Rockin’ the Vote (2012): Round 1

0
Posted November 3, 2012 by J Matthew Cobb in Features
rockinthevote-01-header

Round 1: Rock, pop and r&b stars weigh in on their 2012 choice for POTUS

There’s a familiar proverbial chant that floats around music circles stating music and politics don’t mix. Often times, it doesn’t; usually some backlash in record sales will develop and that cloud of controversy starts to loom over their career. But sometimes, if the music’s good and the message is universally striking (such as the folk messages of Bob Dylan, the spirited protest of Sex Pistols or the sermonic dispensations of Stevie Wonder), then consider it a job well done. In 2012, the waters are murkier and the thin lines being drawn by political pundits, talk radio hosts and the news cycle in the Twitter feeds have never been this broody or bloody. But that hasn’t stopped some of today’s pop and rock superstars from turning the volume up on the rhetoric. Surely these outspoken music champions aren’t going to give up their day-and-night job (why the hell should they?), but whether they are Democrats, Republicans or whatever the new third party is called – they aren’t holding back on showing their political colors (red, blue, or whatever the third party color is). This fall, as America decides whether Barack Obama should lead the course for the next four years or if Romney should change course, the musicians are also weighing in on the political debate.
If the Electoral College was made up of rock and pop superstars, this would unofficially be 2012’s political verdict.
 
Foo Fighters
(Pro-Obama)
Dave Grohl goes political? Get outta here. Well, believe it. For the last year, the Foo Fighter has raised the bar on the volume of his social beliefs and – all things considered – politics. And with that familiar stench of teen spirit still lingering (see their hilarious protest on the Westboro Baptist folk), the Foos are making it loud and clear that they will not be Romney’s monkey wrench. The rock band wowed the DNC stage this year and made a special declaration when they performed an acoustic rendering of “My Hero.”
 
Kelly Clarkson
(Most Likely to Vote Obama)

Once upon a time, the Season One ‘Idol’ champion willingly showed her support for the ideals and resilience of Republican underdog Ron Paul via Twitter. But she cleared the air once and for all with Rolling Stone back in March. “All I did was tweet what I thought, and people went crazy! All of a sudden, people were like, “You hate gay people” – what? I didn’t even endorse him! All I said was that I like him. I voted for Barack, so it’s not like I’m a hardcore Republican.”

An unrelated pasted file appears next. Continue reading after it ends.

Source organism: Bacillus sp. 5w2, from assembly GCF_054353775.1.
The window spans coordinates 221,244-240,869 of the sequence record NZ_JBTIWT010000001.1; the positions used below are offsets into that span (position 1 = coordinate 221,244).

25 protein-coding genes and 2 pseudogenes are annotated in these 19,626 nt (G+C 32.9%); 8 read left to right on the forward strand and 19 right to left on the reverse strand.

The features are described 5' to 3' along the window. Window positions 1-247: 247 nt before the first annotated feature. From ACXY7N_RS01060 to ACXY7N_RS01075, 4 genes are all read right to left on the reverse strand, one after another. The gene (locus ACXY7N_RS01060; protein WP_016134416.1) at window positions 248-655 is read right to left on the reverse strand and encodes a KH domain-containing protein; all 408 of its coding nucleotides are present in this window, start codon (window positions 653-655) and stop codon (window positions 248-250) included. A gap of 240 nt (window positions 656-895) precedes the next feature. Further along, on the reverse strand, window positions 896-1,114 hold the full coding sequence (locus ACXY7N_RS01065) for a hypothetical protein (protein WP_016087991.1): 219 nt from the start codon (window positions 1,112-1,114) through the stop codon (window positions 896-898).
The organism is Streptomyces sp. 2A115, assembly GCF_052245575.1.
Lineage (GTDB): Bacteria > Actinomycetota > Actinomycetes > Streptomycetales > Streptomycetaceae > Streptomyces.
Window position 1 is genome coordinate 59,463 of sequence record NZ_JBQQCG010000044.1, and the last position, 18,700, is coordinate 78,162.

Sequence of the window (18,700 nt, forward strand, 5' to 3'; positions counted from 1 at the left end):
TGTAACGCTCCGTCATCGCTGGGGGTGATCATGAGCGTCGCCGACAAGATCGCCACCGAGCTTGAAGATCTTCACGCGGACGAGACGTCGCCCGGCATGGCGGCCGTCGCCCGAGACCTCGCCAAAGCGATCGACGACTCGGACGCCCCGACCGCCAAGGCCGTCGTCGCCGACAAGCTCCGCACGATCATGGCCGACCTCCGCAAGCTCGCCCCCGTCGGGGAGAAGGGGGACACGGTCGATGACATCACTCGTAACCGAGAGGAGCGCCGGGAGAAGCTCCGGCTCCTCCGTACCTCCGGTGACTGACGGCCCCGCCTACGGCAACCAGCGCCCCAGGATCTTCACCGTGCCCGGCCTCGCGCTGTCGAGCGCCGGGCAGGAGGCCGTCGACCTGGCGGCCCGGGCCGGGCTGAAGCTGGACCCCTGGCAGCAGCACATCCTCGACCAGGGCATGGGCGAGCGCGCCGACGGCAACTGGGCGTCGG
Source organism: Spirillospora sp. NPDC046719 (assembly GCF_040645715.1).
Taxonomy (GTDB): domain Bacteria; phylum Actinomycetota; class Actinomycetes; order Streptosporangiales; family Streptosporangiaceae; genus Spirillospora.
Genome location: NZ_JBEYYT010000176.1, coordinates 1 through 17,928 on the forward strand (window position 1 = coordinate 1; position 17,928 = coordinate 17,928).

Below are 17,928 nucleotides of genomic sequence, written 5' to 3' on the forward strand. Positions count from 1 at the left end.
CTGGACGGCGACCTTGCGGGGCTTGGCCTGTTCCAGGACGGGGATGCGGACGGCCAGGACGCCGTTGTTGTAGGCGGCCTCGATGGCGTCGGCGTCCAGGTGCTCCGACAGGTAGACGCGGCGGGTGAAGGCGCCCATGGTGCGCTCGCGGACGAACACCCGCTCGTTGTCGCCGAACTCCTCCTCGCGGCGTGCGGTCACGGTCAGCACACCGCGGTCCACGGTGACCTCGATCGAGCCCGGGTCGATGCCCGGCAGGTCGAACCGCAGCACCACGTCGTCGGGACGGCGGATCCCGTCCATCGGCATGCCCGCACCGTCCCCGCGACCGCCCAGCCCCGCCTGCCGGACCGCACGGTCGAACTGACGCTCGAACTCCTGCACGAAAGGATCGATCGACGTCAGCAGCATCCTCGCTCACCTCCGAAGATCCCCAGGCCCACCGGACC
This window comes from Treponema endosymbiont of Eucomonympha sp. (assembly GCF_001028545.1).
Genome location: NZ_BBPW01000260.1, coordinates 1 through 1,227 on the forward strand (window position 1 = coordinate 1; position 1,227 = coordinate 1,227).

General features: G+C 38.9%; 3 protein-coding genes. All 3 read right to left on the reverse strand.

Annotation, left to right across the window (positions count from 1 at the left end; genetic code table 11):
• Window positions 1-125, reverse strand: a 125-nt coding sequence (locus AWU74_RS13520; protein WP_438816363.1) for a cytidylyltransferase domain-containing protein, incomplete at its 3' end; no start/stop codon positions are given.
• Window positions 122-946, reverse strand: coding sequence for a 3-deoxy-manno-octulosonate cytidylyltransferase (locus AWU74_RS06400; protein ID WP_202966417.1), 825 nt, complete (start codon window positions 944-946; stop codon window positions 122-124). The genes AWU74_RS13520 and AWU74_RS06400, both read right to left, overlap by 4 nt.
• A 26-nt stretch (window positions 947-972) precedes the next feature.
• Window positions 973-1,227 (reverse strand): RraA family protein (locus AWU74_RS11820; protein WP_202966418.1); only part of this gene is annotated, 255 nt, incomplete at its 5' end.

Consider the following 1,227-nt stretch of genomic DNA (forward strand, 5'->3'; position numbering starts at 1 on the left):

R.E.M.
(Pro-Obama)
Although they have put the brakes on their recording career, the Athens, Ga. alt-rock band R.E.M is still quite protective of their work. “Losing My Religion” may be perfect for American Idol and Glee die-hards, but lead singer Michael Stipe didn’t think it was fit for FOX News to use their 1991 hit during their coverage of the Democratic National Convention. “We have little or no respect for their puff adder brand of reportage,” the singer claimed in a press statement. “Our music doesn’t belong there.” Of course, in their snarky kind of way, FOX News responded by saying they were “in full accordance with its license agreements with all appropriate parties, nevertheless, we’re always flattered to have this much attention for a song selection and we hope R.E.M. was able to satisfy their publicity fix.” Recently, Stipe smiled with glee when asked how he would response if Obama asked for one of his songs on the campaign trail. “I would be so flattered,” Stipe told the New York Post. He even had a song of choice for Obama: “Every Day Is Yours to Win.”
 
Twisted Sister
(Most Likely to Vote Obama)
Paul Ryan decided to use Twister Sister’s 1984 glam-rock jam “We’re Not Gonna Take It” for their campaign trail. Apparently, the band’s frontman, Dee Snider, had had enough. “There is almost nothing on which I agree with Paul Ryan, except perhaps the use of P90X,” he said in a press statement. Could this be an endorsement for Obama? Eh, most likely.
 
Mary J. Blige
(Pro-Obama)
The First Lady of Hip-Hop sung to the crowd of thousands packed at the DNC this year, but she also sings Obama’s praises, even giving him an “A” grade for his first four years. “I think he did a great job,” Blige told CNN. “I wish people would just chill out and let the man do his job…let him finish his work.”